Visiting your loved one's house after they pass away | Empathy
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The House

Visiting your loved one’s house after they pass away

Ways to make your first visit a bit easier


  • Prepare yourself to feel some intense emotions.

  • Remind yourself that you are doing the best you can to maintain your loved one’s home.

  • Take breaks often, and go outside to work through how you’re feeling.

  • Bring a close friend to accompany you if you can.


Entering someone’s home for the first time after they die can be very emotional. It’s important to prepare yourself for any and all feelings you may experience. You can’t predict the range of emotions and memories that are likely to come up for you. It’s important to be open to those feelings, ready for whatever bubbles up inside, so as to not be completely surprised by that initial visceral reaction. 

You are essentially stepping into the life of your loved one, but they’re no longer there. It can be hard to see how things were left when they passed away: the laundry they didn’t get a chance to do, the dishes still in the sink; details that, if your loved one were still alive, wouldn’t faze you. But now, with your loved one gone and the emptiness weighing heavily in the space they once called home, it can seem confusing and even surreal, completely different and just the same as it was, all at once.

There’s something intimate about entering someone’s home without them, especially if you haven’t been there in a while. You may feel like you’re invading their privacy. You may even come across things you didn’t expect to find. Know that your impressions of being welcome or unwelcome are all about your feelings, your memories, and your grief. You are here to take care of important tasks and are exactly where you are supposed to be.

Even the feeling of the carpet under your shoes or the placement of the remote control on the coffee table can have an effect on you.

There are many reasons you may be entering your loved one’s home. If they left a pet behind, for example, and you need to make sure the animal is cared for and feels safe during this confusing time. Or perhaps you are collecting important documents, and retrieving and securing keepsakes and valuables. Maybe there are steps you need to take to protect or maintain the home, like turning off the electricity and making sure all doors and windows are secure. Knowing you’ve kept up your loved one’s house to the best of your ability can help ease your mind.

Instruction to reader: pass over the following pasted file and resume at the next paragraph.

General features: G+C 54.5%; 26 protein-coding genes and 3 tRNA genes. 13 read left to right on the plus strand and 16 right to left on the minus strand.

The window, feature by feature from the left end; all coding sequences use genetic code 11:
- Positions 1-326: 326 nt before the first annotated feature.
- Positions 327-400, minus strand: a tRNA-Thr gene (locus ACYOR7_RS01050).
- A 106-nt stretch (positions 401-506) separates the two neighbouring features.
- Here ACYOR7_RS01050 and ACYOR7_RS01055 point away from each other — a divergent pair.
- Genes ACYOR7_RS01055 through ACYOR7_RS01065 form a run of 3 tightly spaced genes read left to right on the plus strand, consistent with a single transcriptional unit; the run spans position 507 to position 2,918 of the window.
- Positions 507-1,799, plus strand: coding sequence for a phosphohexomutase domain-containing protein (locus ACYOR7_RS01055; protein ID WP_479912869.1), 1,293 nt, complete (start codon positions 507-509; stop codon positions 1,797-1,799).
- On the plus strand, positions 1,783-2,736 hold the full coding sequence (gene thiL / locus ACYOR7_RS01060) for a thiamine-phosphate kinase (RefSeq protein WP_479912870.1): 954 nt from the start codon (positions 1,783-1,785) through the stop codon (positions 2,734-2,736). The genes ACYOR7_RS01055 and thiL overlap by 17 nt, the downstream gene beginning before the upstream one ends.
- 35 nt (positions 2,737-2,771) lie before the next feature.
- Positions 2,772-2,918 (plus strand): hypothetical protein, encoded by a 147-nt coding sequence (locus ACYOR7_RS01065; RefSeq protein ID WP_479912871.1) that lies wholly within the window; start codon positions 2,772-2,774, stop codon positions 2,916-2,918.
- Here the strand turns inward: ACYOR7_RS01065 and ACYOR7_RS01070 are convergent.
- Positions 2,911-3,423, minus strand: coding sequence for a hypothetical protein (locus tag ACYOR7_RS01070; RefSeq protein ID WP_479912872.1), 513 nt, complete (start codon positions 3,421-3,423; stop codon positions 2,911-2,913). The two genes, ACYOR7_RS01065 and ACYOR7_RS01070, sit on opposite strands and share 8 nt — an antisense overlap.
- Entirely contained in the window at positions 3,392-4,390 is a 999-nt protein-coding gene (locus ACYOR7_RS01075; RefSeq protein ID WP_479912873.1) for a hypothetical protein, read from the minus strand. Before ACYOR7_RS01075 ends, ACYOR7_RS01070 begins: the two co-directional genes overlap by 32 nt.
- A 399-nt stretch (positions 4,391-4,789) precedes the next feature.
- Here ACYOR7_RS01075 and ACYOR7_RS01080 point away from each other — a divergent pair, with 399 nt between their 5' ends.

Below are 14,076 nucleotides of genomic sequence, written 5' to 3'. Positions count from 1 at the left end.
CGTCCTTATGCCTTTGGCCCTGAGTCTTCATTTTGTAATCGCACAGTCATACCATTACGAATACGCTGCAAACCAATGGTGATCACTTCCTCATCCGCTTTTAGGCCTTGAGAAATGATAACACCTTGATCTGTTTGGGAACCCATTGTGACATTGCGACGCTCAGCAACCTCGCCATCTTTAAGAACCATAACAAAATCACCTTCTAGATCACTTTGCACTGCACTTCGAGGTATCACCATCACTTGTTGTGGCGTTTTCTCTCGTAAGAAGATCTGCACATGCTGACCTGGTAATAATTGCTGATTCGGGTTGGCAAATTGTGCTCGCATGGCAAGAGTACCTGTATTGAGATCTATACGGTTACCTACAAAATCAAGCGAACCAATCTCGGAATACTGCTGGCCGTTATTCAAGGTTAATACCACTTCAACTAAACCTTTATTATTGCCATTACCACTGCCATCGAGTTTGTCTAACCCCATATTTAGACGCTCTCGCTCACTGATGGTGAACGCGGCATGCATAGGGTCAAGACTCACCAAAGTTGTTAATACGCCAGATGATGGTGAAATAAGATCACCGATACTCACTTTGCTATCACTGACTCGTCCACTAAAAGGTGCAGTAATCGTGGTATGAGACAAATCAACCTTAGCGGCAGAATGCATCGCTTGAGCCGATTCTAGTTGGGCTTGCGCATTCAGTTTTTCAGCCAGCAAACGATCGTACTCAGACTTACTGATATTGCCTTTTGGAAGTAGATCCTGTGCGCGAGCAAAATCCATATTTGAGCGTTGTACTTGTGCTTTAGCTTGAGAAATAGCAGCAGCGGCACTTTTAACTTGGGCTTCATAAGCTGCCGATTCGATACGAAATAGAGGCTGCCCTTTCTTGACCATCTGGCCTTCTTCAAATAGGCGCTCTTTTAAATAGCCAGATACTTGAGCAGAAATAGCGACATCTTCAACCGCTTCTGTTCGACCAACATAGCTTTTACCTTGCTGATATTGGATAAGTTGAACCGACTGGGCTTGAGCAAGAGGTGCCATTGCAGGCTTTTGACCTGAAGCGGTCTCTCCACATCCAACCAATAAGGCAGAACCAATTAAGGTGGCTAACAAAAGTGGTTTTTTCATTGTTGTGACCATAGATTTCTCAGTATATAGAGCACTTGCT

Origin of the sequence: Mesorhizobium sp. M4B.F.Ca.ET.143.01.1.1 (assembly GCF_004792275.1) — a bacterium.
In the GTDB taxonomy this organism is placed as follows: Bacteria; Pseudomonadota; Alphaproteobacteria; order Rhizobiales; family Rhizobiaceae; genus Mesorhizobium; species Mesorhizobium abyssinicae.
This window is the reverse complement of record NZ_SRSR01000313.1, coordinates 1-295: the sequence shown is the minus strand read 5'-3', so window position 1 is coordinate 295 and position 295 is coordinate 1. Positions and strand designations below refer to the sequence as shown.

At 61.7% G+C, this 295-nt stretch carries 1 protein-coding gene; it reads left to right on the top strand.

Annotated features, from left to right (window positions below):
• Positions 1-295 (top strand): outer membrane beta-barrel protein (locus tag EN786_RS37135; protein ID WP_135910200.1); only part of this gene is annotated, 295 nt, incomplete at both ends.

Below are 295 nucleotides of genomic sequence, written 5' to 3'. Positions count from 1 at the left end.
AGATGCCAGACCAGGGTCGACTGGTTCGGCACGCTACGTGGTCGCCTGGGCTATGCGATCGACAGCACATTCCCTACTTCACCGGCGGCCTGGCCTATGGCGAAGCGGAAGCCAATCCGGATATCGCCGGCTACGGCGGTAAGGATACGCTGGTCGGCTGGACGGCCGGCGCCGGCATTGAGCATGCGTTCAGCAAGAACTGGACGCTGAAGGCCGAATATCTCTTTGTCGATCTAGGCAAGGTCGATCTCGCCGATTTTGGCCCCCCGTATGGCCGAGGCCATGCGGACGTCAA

As you make your way through the home, you may find yourself retrieving memories that you may have forgotten. Maybe the smell of the home brings back a specific afternoon of your childhood, one that brings a smile to your face. Or the sight of a painting on the wall, one you never particularly cared for, suddenly has a deeper meaning now. Even the feeling of the carpet under your shoes or the placement of the remote control on the coffee table can have an effect on you that you never thought possible. And, although you took a deep breath before entering the house and did your best to prepare, these details, ones you might have taken for granted while your loved one was still alive, can suddenly become very emotional for you.

If these feelings become overwhelming, take a break. Go outside and work through how you’re feeling. If you can, open up a positive space inspired by any good memories the house brought up. Remind yourself how lucky you were to have loved and been loved by the person who lived here. None of this is easy, and it’s not supposed to be. If you feel overcome, allow yourself to feel what you’re feeling, and grieve on your terms. 

If it helps to put yourself on autopilot and immediately get to work so you can leave the house as quickly as possible, then do that. Whatever it takes to get through this part of the process, do it. It may be a good idea to bring a close friend to accompany you and help you with the tasks, someone to lean on during an emotionally draining experience.

Remember that your first entry into your loved one’s house isn’t about packing up all their belongings, deciding who gets what and why, or what will be done with the house in the future. This first visit is just for the most important things: pets, documents, security. There will be other visits to take care of other things, and there will be time to do them when you’re not in the immediate aftermath and the worst of the pain. Later on, there will be lots of smaller tasks and other family members there to help out.

But now, for this first visit, allow yourself the time and space to work through these first, challenging emotions. Give yourself permission to feel everything you need to feel in this moment and throughout this process. And, if you can, don’t do it alone ●

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The House

The House

Your loved one’s house may have been their most valuable asset. But it’s also much more than that. It’s where they lived, often where you made many memories with them. And dealing with the house and all the chores and decisions that come along with it can be both difficult and healing.

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